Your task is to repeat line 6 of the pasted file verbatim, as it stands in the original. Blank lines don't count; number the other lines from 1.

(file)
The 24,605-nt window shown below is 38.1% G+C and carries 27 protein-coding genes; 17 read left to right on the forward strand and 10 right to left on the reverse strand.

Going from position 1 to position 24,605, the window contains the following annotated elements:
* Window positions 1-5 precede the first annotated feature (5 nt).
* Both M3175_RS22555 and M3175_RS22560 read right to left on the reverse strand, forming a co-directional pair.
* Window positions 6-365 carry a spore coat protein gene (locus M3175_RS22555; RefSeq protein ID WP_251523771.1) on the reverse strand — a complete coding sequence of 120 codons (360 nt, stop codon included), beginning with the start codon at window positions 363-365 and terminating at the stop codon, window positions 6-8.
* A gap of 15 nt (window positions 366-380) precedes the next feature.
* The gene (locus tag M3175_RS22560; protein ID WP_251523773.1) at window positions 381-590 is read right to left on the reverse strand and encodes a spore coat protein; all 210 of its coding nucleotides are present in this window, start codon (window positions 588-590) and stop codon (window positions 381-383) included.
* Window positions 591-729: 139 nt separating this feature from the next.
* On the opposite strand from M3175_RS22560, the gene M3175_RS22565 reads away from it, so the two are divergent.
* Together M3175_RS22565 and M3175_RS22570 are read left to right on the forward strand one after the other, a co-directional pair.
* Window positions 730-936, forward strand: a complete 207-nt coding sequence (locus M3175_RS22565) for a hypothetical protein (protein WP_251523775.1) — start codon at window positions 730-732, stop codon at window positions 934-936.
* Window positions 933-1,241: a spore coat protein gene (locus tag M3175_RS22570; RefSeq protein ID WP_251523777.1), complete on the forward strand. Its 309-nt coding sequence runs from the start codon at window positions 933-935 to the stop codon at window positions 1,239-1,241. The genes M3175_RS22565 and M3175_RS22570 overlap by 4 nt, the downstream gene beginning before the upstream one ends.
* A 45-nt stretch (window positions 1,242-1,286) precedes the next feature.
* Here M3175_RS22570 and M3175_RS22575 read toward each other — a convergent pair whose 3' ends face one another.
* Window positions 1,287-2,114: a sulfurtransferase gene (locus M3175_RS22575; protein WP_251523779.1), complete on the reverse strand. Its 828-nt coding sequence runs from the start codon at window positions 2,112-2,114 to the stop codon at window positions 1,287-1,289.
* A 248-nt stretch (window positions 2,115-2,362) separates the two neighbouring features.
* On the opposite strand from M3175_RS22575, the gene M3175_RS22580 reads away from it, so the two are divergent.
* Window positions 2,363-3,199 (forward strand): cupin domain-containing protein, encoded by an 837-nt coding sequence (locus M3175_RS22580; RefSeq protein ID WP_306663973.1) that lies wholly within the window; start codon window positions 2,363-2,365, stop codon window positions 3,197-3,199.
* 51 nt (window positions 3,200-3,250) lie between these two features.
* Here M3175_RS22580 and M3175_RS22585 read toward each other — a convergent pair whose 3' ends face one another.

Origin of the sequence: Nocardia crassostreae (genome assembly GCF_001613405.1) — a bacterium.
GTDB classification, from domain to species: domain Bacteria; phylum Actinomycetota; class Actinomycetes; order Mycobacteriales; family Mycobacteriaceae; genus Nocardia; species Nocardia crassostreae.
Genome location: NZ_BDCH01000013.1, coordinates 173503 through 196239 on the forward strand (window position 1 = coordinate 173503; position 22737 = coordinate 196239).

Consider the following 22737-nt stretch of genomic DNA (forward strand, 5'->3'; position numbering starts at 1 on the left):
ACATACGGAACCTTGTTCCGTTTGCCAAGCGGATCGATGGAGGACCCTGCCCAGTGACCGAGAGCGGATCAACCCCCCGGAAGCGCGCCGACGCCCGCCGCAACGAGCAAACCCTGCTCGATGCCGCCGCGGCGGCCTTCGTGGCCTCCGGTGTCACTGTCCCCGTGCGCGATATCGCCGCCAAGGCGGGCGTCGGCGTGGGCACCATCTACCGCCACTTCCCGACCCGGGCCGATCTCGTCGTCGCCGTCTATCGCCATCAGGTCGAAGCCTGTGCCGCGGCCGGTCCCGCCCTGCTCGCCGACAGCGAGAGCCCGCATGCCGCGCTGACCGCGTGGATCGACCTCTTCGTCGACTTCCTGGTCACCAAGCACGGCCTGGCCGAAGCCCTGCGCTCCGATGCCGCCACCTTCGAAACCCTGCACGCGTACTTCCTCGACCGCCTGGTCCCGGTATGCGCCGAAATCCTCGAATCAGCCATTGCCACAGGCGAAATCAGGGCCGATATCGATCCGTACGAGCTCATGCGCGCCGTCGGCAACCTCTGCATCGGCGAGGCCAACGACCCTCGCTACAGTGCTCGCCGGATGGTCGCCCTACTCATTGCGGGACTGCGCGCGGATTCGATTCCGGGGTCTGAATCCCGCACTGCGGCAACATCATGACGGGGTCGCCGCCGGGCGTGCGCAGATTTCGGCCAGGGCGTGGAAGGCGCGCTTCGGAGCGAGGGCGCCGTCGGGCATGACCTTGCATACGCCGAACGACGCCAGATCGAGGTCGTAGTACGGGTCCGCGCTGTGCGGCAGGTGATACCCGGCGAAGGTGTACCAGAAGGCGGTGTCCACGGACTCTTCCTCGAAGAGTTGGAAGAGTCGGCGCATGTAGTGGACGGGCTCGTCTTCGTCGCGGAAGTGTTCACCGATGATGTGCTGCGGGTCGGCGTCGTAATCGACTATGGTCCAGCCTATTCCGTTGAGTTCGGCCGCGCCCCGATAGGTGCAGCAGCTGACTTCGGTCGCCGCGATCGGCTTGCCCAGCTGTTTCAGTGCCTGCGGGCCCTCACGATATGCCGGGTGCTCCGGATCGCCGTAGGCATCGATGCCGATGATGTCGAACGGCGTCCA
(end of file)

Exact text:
* A gap of 15 nt (window positions 366-380) precedes the next feature.